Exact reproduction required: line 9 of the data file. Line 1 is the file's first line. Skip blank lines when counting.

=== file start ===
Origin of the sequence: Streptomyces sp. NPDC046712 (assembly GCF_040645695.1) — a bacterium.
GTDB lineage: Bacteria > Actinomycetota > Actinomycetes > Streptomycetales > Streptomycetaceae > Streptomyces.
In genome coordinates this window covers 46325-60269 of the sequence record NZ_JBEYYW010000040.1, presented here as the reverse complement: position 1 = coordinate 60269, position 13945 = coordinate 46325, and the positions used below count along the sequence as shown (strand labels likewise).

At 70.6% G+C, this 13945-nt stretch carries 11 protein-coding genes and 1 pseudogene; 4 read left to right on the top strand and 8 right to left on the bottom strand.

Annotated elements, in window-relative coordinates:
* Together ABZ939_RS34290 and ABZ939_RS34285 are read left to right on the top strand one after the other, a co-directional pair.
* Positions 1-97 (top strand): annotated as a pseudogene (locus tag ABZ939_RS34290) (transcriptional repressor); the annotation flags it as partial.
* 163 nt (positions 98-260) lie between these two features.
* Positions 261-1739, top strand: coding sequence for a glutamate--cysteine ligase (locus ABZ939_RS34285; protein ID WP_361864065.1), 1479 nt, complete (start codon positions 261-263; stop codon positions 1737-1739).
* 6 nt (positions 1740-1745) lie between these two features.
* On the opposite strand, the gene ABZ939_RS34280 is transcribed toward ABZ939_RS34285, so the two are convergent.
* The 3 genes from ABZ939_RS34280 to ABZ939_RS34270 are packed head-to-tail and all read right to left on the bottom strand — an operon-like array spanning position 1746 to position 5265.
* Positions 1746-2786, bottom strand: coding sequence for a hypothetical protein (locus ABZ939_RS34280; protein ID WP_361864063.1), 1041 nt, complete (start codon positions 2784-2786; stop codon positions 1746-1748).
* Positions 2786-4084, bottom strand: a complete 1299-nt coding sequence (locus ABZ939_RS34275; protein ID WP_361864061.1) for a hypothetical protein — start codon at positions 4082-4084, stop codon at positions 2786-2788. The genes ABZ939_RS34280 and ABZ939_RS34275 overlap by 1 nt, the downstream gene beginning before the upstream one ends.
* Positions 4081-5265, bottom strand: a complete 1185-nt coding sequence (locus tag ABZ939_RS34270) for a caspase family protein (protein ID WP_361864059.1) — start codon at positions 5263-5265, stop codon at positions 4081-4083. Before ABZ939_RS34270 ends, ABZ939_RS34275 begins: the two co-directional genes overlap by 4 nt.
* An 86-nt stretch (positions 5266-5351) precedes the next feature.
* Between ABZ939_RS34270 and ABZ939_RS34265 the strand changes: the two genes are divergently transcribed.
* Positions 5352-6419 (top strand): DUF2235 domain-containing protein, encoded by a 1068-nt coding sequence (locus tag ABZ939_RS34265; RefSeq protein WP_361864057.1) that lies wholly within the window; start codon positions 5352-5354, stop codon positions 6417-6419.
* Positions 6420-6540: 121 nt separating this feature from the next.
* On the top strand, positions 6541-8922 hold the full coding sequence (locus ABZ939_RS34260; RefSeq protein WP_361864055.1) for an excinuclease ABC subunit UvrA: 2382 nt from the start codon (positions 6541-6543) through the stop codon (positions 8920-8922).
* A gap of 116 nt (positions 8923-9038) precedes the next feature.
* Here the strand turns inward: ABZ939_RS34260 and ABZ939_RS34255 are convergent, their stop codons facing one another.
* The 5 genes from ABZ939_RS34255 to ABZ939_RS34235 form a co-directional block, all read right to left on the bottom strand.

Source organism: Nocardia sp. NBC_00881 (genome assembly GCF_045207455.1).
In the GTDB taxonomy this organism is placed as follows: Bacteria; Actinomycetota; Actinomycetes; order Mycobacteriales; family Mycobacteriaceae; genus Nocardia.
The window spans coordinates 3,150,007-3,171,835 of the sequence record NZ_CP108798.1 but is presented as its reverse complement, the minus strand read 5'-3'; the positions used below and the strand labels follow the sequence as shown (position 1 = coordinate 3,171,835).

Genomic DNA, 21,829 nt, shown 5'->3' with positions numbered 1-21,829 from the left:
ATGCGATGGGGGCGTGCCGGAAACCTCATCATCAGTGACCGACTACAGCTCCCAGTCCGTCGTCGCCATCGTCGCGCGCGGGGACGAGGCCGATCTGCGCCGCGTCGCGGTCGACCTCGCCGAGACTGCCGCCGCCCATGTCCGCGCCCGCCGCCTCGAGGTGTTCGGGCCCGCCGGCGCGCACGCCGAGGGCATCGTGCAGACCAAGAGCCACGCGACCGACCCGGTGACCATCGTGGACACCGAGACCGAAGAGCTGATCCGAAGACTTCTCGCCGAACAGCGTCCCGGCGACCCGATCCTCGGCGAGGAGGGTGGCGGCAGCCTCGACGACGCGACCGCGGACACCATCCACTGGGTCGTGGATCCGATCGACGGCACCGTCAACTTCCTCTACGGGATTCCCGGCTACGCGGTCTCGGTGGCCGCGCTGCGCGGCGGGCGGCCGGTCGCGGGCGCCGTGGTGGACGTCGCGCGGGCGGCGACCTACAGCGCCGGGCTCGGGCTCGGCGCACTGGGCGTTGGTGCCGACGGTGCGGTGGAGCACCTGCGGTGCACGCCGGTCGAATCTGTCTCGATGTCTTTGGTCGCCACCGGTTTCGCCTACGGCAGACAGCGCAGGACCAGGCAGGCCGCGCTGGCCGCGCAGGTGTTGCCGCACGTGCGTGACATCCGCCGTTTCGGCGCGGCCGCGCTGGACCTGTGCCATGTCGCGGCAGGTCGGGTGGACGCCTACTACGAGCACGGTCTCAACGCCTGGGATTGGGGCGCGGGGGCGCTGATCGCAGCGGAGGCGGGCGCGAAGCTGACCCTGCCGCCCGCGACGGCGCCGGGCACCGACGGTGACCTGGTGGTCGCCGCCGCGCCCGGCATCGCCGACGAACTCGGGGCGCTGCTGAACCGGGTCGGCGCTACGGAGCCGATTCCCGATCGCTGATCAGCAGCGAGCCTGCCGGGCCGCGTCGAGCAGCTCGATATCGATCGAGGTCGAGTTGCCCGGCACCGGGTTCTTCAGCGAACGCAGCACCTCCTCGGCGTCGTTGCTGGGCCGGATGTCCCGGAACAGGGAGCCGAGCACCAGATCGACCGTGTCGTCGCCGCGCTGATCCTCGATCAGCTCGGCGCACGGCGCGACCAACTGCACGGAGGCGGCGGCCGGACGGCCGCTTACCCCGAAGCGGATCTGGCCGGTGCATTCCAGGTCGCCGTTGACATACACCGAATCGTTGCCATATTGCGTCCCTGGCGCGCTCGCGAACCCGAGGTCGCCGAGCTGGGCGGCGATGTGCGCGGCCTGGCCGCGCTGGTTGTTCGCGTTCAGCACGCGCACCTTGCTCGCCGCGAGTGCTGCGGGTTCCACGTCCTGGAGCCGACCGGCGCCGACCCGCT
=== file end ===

* Positions 261-1739, top strand: coding sequence for a glutamate--cysteine ligase (locus ABZ939_RS34285; protein ID WP_361864065.1), 1479 nt, complete (start codon positions 261-263; stop codon positions 1737-1739).